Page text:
# User:Raul654/proof

Proof that 0 = -1

I stumbled across this in my high school Calculus BC class. Here's a challenge for my fellow math geeks - what is wrong here?

Given:

${\displaystyle \int _{}u\,dv=u*v-\int _{}v\,du}$

Let ${\displaystyle \mathbf {dv} =\mathbf {sin(x)*dx} }$

Therefore, ${\displaystyle \mathbf {v} =-\mathbf {cos(x)} }$

Let ${\displaystyle \mathbf {u} =\mathbf {sec(x)} }$

Therefore, ${\displaystyle \mathbf {du} =\mathbf {sec(x)*tan(x)*dx} }$

${\displaystyle \int _{}\tan(x)\,dx=\int _{}\tan(x)\,dx}$

${\displaystyle \int _{}\tan(x)\,dx=\int _{}\sec(x)*\sin(x)\,dx}$

Substitute from above.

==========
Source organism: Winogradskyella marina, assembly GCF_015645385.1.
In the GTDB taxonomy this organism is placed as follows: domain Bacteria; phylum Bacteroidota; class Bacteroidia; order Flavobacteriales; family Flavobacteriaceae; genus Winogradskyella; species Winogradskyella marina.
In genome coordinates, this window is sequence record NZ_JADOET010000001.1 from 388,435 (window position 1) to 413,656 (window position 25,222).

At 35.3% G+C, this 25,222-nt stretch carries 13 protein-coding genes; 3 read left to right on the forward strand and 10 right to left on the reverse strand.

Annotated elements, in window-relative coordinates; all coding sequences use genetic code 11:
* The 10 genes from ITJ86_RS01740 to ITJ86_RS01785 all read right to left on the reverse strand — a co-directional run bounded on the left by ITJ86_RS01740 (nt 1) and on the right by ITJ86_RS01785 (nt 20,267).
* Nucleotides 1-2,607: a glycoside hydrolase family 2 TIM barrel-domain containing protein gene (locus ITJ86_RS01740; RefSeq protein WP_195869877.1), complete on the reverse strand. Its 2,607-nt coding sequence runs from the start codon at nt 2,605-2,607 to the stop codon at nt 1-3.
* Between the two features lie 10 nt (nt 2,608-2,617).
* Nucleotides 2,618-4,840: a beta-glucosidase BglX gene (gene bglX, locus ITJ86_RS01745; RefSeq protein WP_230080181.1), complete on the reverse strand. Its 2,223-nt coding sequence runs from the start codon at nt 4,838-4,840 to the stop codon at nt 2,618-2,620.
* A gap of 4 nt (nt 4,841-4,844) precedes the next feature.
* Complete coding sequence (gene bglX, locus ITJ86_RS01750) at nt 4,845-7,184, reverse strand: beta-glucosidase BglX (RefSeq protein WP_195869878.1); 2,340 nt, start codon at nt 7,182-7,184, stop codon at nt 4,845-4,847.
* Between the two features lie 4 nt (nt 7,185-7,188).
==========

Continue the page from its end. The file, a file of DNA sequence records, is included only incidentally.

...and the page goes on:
${\displaystyle \int _{}\tan(x)\,dx=\sec(x)*(-\cos(x))-\int _{}-\cos(x)*\sec(x)*\tan(x)\,dx}$

Sec(x) * cos(x) = 1

${\displaystyle \int _{}\tan(x)\,dx=-1-\int _{}-\tan(x)\,dx}$

Group the minus signs.

${\displaystyle \int _{}\tan(x)\,dx=-1+\int _{}\tan(x)\,dx}$

(Subtract the integral from each side)

${\displaystyle \mathbf {0} =\mathbf {-1} }$

Voilà - a logical inconsistency.